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Stimulation of Endogenous Neural Progenitor Cells Slows the Progression of Huntington’s Disease

Huntington’s disease (HD) is a neurodegenerative disorder characterized by the progressive loss of striatal medium spiny projection neurons (MSNs). Abdellatif Benraiss, PhD, and Steven A. Goldman, MD, PhD, at the Department of Neurology of the University of Rochester have just reported in the journal Cell Stem Cell that viral co-expression of two proteins, BDNF and Noggin, strongly enhanced neurogenesis and delayed HD progression. They found the intraventricular delivery of the adeno-associated viruses AAV4-BDNF and AAV4-noggin induced the sustained recruitment of endogenous neural progenitor cells in R6/2 huntingtin mutant mice, a model for HD. The newly generated neurons developed as MSNs that matured and achieved circuit integration, which subsequently slowed deterioration of motor function and prolonged the survival of these HD mice. Importantly, similar findings were also observed in squirrel monkeys given injections of AAV4-BDNF/noggin. Their study thus establishes the feasibility and efficacy of  mobilizing endogenous neural progenitor cells as a strategy for treating HD. This work was supported in part by a NYSTEM IIRP award to Dr. Benraiss (C026425).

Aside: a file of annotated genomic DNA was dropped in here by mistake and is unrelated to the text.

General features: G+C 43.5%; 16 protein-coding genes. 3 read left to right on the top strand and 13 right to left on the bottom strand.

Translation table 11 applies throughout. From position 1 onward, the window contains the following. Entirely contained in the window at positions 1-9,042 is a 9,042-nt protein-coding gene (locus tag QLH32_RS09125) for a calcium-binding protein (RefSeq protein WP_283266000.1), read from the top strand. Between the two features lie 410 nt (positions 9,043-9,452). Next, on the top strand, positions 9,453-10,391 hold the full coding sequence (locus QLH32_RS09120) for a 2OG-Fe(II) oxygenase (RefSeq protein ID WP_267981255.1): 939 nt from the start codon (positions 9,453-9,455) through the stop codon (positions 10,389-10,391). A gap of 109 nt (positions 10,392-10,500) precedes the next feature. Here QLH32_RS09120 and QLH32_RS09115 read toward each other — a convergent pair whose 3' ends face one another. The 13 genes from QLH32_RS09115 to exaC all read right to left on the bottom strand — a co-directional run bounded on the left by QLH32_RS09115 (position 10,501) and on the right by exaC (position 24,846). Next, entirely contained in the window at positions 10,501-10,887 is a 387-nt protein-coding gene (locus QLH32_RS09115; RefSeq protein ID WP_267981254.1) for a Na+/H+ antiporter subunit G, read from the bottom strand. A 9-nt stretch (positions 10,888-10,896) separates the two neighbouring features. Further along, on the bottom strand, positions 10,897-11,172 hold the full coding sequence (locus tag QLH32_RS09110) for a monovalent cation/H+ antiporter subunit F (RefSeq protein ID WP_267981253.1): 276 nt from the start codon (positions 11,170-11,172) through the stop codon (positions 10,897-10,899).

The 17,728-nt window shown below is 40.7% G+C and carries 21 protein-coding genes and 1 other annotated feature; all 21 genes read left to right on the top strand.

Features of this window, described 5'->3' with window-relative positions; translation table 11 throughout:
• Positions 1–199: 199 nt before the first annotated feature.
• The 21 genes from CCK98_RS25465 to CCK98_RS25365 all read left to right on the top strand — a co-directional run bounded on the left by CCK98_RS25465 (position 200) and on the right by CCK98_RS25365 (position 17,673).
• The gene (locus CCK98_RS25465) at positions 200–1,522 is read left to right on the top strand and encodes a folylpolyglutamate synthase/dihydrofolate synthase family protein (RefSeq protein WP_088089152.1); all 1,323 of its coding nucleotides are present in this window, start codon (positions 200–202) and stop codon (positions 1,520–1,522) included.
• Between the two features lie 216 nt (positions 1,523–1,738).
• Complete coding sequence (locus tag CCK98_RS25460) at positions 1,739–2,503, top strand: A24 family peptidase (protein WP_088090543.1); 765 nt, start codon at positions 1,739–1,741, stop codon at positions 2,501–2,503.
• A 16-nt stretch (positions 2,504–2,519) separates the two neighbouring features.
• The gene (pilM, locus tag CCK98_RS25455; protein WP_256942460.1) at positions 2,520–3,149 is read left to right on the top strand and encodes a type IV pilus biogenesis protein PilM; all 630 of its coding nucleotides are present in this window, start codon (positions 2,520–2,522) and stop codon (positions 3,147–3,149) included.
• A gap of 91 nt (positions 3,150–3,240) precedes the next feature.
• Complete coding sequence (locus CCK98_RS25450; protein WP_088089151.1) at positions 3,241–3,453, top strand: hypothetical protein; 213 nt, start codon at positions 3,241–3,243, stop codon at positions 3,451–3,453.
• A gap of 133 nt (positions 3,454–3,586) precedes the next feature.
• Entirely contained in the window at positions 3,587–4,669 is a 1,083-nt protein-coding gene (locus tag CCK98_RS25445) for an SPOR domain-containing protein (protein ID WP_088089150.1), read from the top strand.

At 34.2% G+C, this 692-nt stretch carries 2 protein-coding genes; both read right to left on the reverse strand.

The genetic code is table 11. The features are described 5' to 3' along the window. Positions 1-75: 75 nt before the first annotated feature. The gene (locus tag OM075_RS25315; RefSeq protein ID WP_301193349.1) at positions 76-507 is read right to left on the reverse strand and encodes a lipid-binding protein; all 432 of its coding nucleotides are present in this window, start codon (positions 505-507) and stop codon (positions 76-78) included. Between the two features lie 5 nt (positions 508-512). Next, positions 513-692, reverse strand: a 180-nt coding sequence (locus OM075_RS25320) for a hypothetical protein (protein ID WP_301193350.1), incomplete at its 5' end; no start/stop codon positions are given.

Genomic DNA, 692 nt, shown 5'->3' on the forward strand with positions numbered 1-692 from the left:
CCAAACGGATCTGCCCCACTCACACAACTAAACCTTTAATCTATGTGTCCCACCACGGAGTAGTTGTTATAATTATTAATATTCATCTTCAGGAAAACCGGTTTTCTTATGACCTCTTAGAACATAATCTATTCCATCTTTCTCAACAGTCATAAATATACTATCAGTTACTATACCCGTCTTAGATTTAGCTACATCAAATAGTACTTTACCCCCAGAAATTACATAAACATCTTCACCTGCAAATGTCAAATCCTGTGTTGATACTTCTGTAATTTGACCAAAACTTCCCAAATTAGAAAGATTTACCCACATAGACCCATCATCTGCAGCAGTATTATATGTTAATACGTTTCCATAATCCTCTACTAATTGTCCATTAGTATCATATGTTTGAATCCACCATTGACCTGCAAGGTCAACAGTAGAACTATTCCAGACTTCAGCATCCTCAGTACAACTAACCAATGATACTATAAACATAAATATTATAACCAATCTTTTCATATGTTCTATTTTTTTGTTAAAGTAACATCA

Abdellatif Benraiss, Michael J. Toner, Qiwu Xu, Elodie Bruel-Jungerman, Eloise H. Rogers,Fushun Wang, Aris N. Economides, Beverly L. Davidson, Ryoichiro Kageyama, Maiken Nedergaard, and Steven A. Goldman. Sustained Mobilization of Endogenous Neural Progenitors Delays Disease Progression in a Transgenic Model of Huntington’s Disease. Cell Stem Cell 12, 787-799, 2013 June 6.